As winter looms, it has become important for restaurants not only to cultivate comfortability among patrons through frequent deep cleaning and sanitizing, but many establishments are also taking bolder steps to build trust by scientifically protecting their customers. 

“The next three months are critical for restaurants,” said Anthony Gambino, owner of Cucina Paradiso, 814 North Blvd. “The roughest waters are ahead of us with outdoor dining severely limited by colder weather.”

As Gambino prepares Cucina Paradiso to celebrate its 25th anniversary, he is simultaneously grappling with the ongoing impact of COVID-19 on the quarter century old business.

“Thirty-five degrees is 35 degrees. It is just too cold,” said Gambino matter-of-factly. “We had a small pile of money to spend as wisely as possible. I consulted with my general managers and we all agreed we should spend the money inside.”

Gambino began exploring air purification systems but did not want desperation to lead his team to make a bad decision. He had relied on Aria Group Architects, just down the block at 830 North Blvd., to bring his restaurant to life 25 years ago> So he opted to reach out to Jim Lencioni, Aria’s president and senior architect, before installing the iWave-C air purification system in Cucina Paradiso.

Aria Group Architects is a full-service architecture and design firm specializing in restaurant and hospitality projects including California Pizza Kitchen, Cooper’s Hawk, Shake Shack and numerous local restaurants. COVID-19 has not left the design firm unscathed — Aria’s restaurant design business is just 10 percent of what it was at this time last year, but Lencioni remains committed to helping local restaurants maximize their fall and winter business through design recommendations and resource sharing.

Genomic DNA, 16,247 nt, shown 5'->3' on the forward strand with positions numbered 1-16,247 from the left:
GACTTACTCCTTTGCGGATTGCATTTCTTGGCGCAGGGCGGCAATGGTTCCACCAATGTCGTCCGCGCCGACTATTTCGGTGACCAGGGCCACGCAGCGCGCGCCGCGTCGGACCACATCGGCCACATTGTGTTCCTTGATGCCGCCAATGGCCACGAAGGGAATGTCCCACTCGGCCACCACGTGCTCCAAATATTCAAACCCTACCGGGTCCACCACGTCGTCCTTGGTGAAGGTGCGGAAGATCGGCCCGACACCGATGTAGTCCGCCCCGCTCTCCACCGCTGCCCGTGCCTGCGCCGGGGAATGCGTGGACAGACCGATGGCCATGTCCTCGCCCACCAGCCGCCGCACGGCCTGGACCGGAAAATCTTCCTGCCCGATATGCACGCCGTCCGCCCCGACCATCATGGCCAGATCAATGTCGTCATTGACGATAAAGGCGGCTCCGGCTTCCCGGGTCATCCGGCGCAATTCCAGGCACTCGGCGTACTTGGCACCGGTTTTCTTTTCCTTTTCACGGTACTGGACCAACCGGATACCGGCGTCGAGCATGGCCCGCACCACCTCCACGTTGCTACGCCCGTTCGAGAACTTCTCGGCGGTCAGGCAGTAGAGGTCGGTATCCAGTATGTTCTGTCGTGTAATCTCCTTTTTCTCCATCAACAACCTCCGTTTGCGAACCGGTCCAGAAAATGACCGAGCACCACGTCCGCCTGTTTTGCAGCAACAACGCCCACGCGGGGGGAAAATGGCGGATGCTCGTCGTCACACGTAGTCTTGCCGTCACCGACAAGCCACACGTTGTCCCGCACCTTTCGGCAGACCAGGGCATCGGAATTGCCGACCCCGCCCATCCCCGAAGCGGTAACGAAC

“Over the summer, restaurants worked hard to secure tents and awnings to get some on-site business during the summer season. Now they are terribly afraid of losing that business,” said Lencioni. “There are people out there claiming various air purification systems are scientifically correct when that isn’t the case.”

Lencioni put Gambino in touch with BTR Engineering,  104 N. Oak Park Ave, to get an impartial opinion on the iWave-C system. The verdict was overwhelmingly positive. 

The system has a hefty price tag, but a solid reputation for doing exactly what it claims. The iWave-C uses bipolar ionization to safely clean the air, without producing ozone, by killing airborne mold, bacteria and viruses.

Gambino consulted with his managers and acted swiftly to have the iWave installed at Cucina Paradiso.

“Our goal is to make Cucina Paradiso as safe as possible for everybody. People who are already comfortable eating inside are even happier now that we have the system,” said Gambino. “Time will tell if people who are on the fence about coming in will now that we have added the system.”

In addition to turning toward technology for long term solutions, Aria recommends prioritizing wind protection, lighting, and artificial heat sources to extend outdoor dining as long as possible. Additionally, restaurants owners should try to hang on to the increased carry out business while simultaneously moving toward indoor dining.

“Our local environment is more challenging because of our hard Midwest winters,” said Shannon Sterne,  Aria project designer. “We really encourage people to play up take-out especially if they are struggling to get enough diners inside to fill their restaurant to the allotted capacity.”

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